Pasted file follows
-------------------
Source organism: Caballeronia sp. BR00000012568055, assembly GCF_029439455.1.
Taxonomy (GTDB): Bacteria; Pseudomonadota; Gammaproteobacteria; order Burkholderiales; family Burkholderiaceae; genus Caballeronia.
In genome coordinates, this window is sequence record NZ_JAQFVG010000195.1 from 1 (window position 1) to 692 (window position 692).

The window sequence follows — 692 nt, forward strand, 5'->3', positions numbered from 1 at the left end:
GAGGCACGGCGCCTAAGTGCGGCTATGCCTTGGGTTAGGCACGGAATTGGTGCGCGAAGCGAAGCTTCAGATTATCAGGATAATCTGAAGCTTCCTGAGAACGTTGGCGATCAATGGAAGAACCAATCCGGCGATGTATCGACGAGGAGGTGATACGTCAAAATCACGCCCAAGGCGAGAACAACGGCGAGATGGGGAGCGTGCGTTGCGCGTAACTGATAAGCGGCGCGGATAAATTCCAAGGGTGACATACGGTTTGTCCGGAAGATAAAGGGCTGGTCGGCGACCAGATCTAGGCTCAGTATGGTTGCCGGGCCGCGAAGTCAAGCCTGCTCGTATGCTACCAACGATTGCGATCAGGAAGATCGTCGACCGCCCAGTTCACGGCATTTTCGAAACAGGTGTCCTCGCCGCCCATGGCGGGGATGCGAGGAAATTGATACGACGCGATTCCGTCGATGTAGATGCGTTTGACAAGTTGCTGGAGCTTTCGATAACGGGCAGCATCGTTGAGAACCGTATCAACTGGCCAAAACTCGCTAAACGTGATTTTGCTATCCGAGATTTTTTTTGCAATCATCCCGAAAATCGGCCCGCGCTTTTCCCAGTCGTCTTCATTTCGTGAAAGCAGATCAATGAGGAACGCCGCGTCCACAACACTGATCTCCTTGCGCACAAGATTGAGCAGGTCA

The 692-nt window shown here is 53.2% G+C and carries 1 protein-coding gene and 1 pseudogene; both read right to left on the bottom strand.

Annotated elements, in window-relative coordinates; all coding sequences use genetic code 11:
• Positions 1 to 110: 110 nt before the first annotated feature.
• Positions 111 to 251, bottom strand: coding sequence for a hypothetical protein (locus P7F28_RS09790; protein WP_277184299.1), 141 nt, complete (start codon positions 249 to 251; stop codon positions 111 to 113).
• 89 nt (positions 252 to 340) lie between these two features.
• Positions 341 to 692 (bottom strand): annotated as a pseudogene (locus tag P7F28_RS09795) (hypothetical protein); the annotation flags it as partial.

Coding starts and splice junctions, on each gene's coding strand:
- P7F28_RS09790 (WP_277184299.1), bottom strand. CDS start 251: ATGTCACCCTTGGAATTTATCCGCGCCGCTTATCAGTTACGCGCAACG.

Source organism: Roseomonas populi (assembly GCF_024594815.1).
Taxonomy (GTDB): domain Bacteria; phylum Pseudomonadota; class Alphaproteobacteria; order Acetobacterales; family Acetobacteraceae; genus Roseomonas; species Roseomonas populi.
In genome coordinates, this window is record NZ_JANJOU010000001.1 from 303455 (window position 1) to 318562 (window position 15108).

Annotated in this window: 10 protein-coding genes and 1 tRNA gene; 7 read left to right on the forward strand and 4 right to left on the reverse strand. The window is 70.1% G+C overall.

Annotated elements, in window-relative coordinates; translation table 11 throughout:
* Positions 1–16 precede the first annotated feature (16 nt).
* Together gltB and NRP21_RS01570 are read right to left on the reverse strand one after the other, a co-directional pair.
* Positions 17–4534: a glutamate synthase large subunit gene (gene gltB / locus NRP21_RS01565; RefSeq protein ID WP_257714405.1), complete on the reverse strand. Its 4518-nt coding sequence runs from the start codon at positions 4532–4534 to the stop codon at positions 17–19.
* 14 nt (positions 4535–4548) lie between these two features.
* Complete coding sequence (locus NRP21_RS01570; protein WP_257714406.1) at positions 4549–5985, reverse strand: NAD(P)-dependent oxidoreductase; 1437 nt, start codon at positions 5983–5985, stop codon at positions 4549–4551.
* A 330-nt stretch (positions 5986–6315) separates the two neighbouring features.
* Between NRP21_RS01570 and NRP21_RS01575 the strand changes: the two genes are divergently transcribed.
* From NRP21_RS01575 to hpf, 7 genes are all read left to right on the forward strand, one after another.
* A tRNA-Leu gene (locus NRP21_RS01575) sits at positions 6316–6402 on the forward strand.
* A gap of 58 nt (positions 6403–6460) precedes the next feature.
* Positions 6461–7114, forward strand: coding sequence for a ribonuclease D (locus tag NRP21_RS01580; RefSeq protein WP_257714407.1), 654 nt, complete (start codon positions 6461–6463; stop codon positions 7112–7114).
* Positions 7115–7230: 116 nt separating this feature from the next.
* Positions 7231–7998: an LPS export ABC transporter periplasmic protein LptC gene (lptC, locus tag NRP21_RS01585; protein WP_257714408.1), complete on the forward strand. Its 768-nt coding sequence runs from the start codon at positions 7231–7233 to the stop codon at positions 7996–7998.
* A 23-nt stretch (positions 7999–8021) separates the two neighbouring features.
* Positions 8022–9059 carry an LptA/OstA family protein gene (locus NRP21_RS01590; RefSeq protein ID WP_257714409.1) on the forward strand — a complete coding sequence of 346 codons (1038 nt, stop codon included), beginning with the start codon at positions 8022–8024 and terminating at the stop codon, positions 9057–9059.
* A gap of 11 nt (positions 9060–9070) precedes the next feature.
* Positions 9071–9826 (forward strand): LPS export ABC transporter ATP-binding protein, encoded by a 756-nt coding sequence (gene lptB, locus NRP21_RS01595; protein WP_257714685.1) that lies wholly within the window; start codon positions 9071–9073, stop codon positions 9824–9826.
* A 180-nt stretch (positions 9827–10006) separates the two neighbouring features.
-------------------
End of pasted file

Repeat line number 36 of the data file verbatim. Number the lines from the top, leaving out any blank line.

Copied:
* A 180-nt stretch (positions 9827–10006) separates the two neighbouring features.